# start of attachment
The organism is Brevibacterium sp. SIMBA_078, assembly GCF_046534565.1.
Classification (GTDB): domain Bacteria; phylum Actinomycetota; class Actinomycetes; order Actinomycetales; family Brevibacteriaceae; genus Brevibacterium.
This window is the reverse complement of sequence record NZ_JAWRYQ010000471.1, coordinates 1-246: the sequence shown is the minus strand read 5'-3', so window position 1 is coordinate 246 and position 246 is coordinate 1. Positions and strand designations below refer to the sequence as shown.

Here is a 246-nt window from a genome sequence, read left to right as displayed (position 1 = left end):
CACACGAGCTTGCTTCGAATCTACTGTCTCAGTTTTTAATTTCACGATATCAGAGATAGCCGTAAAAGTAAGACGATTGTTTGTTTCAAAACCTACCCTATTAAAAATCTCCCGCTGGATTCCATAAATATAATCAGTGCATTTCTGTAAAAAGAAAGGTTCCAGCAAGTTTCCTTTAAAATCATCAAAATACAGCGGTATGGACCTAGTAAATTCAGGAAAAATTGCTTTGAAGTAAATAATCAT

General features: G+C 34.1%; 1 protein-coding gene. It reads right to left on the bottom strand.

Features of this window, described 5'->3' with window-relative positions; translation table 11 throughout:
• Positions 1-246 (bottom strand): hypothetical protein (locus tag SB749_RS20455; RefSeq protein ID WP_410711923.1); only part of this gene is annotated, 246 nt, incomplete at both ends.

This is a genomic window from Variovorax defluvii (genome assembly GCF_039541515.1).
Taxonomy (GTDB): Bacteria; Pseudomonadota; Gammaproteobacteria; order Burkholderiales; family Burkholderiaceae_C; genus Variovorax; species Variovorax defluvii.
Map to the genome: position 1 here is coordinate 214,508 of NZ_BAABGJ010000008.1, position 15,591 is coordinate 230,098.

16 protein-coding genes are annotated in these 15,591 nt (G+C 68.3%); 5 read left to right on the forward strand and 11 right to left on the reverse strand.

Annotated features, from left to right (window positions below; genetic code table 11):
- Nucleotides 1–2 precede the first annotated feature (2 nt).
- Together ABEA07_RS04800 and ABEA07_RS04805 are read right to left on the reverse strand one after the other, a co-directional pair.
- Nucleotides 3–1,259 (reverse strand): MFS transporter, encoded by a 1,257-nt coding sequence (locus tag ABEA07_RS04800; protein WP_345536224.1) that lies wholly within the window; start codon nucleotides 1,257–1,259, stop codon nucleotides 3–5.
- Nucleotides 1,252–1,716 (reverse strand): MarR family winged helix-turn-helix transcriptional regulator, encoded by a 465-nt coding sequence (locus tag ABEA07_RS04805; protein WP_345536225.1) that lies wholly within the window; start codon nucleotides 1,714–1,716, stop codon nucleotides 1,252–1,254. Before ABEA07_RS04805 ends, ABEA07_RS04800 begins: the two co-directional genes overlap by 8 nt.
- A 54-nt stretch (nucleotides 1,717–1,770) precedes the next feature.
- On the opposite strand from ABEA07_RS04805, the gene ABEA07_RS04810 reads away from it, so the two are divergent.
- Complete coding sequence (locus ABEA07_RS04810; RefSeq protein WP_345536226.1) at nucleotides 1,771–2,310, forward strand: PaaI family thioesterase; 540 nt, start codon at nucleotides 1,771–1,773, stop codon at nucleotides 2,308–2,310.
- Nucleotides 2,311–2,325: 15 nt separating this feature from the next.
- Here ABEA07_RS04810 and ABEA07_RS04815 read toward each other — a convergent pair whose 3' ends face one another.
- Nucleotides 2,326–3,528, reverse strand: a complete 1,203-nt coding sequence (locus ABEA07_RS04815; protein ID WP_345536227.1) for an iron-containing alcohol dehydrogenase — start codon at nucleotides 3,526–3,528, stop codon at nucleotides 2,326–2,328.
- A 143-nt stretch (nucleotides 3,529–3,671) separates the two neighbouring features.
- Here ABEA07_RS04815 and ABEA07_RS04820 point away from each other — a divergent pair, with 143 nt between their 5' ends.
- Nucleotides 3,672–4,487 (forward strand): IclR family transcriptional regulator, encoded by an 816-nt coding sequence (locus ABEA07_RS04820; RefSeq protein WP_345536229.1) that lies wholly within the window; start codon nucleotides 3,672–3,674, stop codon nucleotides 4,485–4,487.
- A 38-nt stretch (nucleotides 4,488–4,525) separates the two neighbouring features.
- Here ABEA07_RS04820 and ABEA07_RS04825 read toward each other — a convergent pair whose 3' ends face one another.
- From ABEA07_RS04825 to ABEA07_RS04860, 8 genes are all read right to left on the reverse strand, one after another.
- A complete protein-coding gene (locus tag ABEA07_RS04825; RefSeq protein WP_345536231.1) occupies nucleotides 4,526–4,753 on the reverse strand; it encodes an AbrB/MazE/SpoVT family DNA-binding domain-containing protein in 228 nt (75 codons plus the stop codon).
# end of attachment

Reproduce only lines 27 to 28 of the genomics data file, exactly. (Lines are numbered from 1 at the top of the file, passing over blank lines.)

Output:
- A 38-nt stretch (nucleotides 4,488–4,525) separates the two neighbouring features.
- Here ABEA07_RS04820 and ABEA07_RS04825 read toward each other — a convergent pair whose 3' ends face one another.